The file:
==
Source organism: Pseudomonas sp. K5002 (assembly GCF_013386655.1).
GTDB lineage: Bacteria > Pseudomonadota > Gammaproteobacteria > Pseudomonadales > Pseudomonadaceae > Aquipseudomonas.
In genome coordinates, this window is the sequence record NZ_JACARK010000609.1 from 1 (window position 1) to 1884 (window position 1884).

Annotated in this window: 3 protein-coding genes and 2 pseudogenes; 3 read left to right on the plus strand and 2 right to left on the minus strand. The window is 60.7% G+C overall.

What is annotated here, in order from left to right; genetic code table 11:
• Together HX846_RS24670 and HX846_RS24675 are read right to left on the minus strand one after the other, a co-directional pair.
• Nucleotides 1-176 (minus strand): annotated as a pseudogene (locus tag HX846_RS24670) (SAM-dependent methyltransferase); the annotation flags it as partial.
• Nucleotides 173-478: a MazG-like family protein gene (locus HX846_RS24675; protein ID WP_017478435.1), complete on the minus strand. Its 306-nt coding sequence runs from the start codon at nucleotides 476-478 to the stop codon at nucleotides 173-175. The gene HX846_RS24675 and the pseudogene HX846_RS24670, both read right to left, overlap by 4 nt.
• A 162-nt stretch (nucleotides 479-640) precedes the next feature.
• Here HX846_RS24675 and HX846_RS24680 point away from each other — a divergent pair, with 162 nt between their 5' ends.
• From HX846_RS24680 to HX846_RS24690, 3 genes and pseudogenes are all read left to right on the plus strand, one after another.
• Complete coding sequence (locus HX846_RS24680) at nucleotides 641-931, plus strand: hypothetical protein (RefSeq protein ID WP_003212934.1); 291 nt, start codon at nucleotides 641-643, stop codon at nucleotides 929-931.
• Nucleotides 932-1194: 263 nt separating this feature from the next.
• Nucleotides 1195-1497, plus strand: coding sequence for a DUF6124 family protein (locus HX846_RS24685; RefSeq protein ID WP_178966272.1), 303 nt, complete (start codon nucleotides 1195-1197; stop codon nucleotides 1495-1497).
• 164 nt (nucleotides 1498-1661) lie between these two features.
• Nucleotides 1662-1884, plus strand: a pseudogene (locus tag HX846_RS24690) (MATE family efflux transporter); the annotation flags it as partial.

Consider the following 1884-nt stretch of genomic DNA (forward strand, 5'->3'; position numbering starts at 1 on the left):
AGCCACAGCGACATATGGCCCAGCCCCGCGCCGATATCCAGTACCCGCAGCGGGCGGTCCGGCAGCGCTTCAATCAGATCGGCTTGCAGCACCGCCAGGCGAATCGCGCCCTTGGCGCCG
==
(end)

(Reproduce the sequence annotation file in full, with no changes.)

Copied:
Source organism: Pseudomonas sp. K5002 (assembly GCF_013386655.1).
GTDB lineage: Bacteria > Pseudomonadota > Gammaproteobacteria > Pseudomonadales > Pseudomonadaceae > Aquipseudomonas.
In genome coordinates, this window is the sequence record NZ_JACARK010000609.1 from 1 (window position 1) to 1884 (window position 1884).

Annotated in this window: 3 protein-coding genes and 2 pseudogenes; 3 read left to right on the plus strand and 2 right to left on the minus strand. The window is 60.7% G+C overall.

What is annotated here, in order from left to right; genetic code table 11:
• Together HX846_RS24670 and HX846_RS24675 are read right to left on the minus strand one after the other, a co-directional pair.
• Nucleotides 1-176 (minus strand): annotated as a pseudogene (locus tag HX846_RS24670) (SAM-dependent methyltransferase); the annotation flags it as partial.
• Nucleotides 173-478: a MazG-like family protein gene (locus HX846_RS24675; protein ID WP_017478435.1), complete on the minus strand. Its 306-nt coding sequence runs from the start codon at nucleotides 476-478 to the stop codon at nucleotides 173-175. The gene HX846_RS24675 and the pseudogene HX846_RS24670, both read right to left, overlap by 4 nt.
• A 162-nt stretch (nucleotides 479-640) precedes the next feature.
• Here HX846_RS24675 and HX846_RS24680 point away from each other — a divergent pair, with 162 nt between their 5' ends.
• From HX846_RS24680 to HX846_RS24690, 3 genes and pseudogenes are all read left to right on the plus strand, one after another.
• Complete coding sequence (locus HX846_RS24680) at nucleotides 641-931, plus strand: hypothetical protein (RefSeq protein ID WP_003212934.1); 291 nt, start codon at nucleotides 641-643, stop codon at nucleotides 929-931.
• Nucleotides 932-1194: 263 nt separating this feature from the next.
• Nucleotides 1195-1497, plus strand: coding sequence for a DUF6124 family protein (locus HX846_RS24685; RefSeq protein ID WP_178966272.1), 303 nt, complete (start codon nucleotides 1195-1197; stop codon nucleotides 1495-1497).
• 164 nt (nucleotides 1498-1661) lie between these two features.
• Nucleotides 1662-1884, plus strand: a pseudogene (locus tag HX846_RS24690) (MATE family efflux transporter); the annotation flags it as partial.

Consider the following 1884-nt stretch of genomic DNA (forward strand, 5'->3'; position numbering starts at 1 on the left):
AGCCACAGCGACATATGGCCCAGCCCCGCGCCGATATCCAGTACCCGCAGCGGGCGGTCCGGCAGCGCTTCAATCAGATCGGCTTGCAGCACCGCCAGGCGAATCGCGCCCTTGGCGCCG